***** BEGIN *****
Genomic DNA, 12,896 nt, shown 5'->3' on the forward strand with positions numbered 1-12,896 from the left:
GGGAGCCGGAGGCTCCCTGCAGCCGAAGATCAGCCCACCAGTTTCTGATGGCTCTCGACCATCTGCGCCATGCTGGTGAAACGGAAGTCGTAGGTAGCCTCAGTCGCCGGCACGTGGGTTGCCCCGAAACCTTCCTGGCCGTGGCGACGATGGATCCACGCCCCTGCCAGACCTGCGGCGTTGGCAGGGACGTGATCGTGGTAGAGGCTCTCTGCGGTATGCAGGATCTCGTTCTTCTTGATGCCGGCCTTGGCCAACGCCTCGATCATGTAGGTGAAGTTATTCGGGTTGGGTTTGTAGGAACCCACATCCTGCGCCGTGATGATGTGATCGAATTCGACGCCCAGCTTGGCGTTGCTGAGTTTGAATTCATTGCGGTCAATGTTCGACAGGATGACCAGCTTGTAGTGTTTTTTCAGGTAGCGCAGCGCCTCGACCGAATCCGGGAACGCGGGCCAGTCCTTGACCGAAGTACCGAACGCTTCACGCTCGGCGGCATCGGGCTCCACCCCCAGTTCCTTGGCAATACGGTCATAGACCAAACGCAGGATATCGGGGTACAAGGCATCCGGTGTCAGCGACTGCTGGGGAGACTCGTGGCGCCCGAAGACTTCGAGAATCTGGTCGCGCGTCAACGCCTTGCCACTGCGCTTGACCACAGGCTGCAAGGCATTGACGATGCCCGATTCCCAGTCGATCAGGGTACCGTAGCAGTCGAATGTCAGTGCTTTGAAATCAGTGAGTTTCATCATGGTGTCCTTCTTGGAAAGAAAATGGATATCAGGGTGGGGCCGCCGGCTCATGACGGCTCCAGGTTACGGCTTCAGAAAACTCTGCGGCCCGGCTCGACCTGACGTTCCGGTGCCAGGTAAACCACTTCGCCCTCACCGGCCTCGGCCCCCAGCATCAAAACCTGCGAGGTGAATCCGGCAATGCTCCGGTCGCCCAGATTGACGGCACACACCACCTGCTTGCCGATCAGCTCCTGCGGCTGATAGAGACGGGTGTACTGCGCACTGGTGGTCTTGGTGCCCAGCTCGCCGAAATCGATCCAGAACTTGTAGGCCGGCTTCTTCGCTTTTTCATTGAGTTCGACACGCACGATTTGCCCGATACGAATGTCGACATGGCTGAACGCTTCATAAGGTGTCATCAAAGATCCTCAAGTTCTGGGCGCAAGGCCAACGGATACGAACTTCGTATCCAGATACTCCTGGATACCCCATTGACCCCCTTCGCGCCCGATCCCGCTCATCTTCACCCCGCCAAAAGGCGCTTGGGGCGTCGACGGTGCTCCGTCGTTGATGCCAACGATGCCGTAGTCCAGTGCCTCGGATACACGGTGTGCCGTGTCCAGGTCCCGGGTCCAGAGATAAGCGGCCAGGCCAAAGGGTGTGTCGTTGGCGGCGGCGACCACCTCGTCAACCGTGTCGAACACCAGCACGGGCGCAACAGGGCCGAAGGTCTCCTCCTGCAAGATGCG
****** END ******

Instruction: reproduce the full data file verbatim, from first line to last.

Genomic DNA, 12,896 nt, shown 5'->3' on the forward strand with positions numbered 1-12,896 from the left:
GGGAGCCGGAGGCTCCCTGCAGCCGAAGATCAGCCCACCAGTTTCTGATGGCTCTCGACCATCTGCGCCATGCTGGTGAAACGGAAGTCGTAGGTAGCCTCAGTCGCCGGCACGTGGGTTGCCCCGAAACCTTCCTGGCCGTGGCGACGATGGATCCACGCCCCTGCCAGACCTGCGGCGTTGGCAGGGACGTGATCGTGGTAGAGGCTCTCTGCGGTATGCAGGATCTCGTTCTTCTTGATGCCGGCCTTGGCCAACGCCTCGATCATGTAGGTGAAGTTATTCGGGTTGGGTTTGTAGGAACCCACATCCTGCGCCGTGATGATGTGATCGAATTCGACGCCCAGCTTGGCGTTGCTGAGTTTGAATTCATTGCGGTCAATGTTCGACAGGATGACCAGCTTGTAGTGTTTTTTCAGGTAGCGCAGCGCCTCGACCGAATCCGGGAACGCGGGCCAGTCCTTGACCGAAGTACCGAACGCTTCACGCTCGGCGGCATCGGGCTCCACCCCCAGTTCCTTGGCAATACGGTCATAGACCAAACGCAGGATATCGGGGTACAAGGCATCCGGTGTCAGCGACTGCTGGGGAGACTCGTGGCGCCCGAAGACTTCGAGAATCTGGTCGCGCGTCAACGCCTTGCCACTGCGCTTGACCACAGGCTGCAAGGCATTGACGATGCCCGATTCCCAGTCGATCAGGGTACCGTAGCAGTCGAATGTCAGTGCTTTGAAATCAGTGAGTTTCATCATGGTGTCCTTCTTGGAAAGAAAATGGATATCAGGGTGGGGCCGCCGGCTCATGACGGCTCCAGGTTACGGCTTCAGAAAACTCTGCGGCCCGGCTCGACCTGACGTTCCGGTGCCAGGTAAACCACTTCGCCCTCACCGGCCTCGGCCCCCAGCATCAAAACCTGCGAGGTGAATCCGGCAATGCTCCGGTCGCCCAGATTGACGGCACACACCACCTGCTTGCCGATCAGCTCCTGCGGCTGATAGAGACGGGTGTACTGCGCACTGGTGGTCTTGGTGCCCAGCTCGCCGAAATCGATCCAGAACTTGTAGGCCGGCTTCTTCGCTTTTTCATTGAGTTCGACACGCACGATTTGCCCGATACGAATGTCGACATGGCTGAACGCTTCATAAGGTGTCATCAAAGATCCTCAAGTTCTGGGCGCAAGGCCAACGGATACGAACTTCGTATCCAGATACTCCTGGATACCCCATTGACCCCCTTCGCGCCCGATCCCGCTCATCTTCACCCCGCCAAAAGGCGCTTGGGGCGTCGACGGTGCTCCGTCGTTGATGCCAACGATGCCGTAGTCCAGTGCCTCGGATACACGGTGTGCCGTGTCCAGGTCCCGGGTCCAGAGATAAGCGGCCAGGCCAAAGGGTGTGTCGTTGGCGGCGGCGACCACCTCGTCAACCGTGTCGAACACCAGCACGGGCGCAACAGGGCCGAAGGTCTCCTCCTGCAAGATGCG